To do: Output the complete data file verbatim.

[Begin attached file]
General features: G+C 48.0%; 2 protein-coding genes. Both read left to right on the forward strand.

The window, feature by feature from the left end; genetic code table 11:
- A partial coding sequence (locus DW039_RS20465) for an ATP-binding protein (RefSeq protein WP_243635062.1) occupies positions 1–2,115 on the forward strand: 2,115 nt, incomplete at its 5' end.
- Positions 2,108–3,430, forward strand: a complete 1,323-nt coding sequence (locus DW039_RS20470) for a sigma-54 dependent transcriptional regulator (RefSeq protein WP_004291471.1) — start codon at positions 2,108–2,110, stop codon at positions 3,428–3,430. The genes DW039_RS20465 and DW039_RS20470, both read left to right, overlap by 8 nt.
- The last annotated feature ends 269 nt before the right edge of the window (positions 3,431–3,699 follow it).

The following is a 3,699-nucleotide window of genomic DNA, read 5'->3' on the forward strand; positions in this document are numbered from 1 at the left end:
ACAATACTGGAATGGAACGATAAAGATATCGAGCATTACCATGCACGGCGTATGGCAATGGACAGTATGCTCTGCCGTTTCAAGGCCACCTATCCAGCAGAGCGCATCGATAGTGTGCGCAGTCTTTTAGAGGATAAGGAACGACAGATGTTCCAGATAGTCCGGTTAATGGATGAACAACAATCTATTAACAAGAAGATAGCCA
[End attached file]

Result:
General features: G+C 48.0%; 2 protein-coding genes. Both read left to right on the forward strand.

The window, feature by feature from the left end; genetic code table 11:
- A partial coding sequence (locus DW039_RS20465) for an ATP-binding protein (RefSeq protein WP_243635062.1) occupies positions 1–2,115 on the forward strand: 2,115 nt, incomplete at its 5' end.
- Positions 2,108–3,430, forward strand: a complete 1,323-nt coding sequence (locus DW039_RS20470) for a sigma-54 dependent transcriptional regulator (RefSeq protein WP_004291471.1) — start codon at positions 2,108–2,110, stop codon at positions 3,428–3,430. The genes DW039_RS20465 and DW039_RS20470, both read left to right, overlap by 8 nt.
- The last annotated feature ends 269 nt before the right edge of the window (positions 3,431–3,699 follow it).

The following is a 3,699-nucleotide window of genomic DNA, read 5'->3' on the forward strand; positions in this document are numbered from 1 at the left end:
ACAATACTGGAATGGAACGATAAAGATATCGAGCATTACCATGCACGGCGTATGGCAATGGACAGTATGCTCTGCCGTTTCAAGGCCACCTATCCAGCAGAGCGCATCGATAGTGTGCGCAGTCTTTTAGAGGATAAGGAACGACAGATGTTCCAGATAGTCCGGTTAATGGATGAACAACAATCTATTAACAAGAAGATAGCCA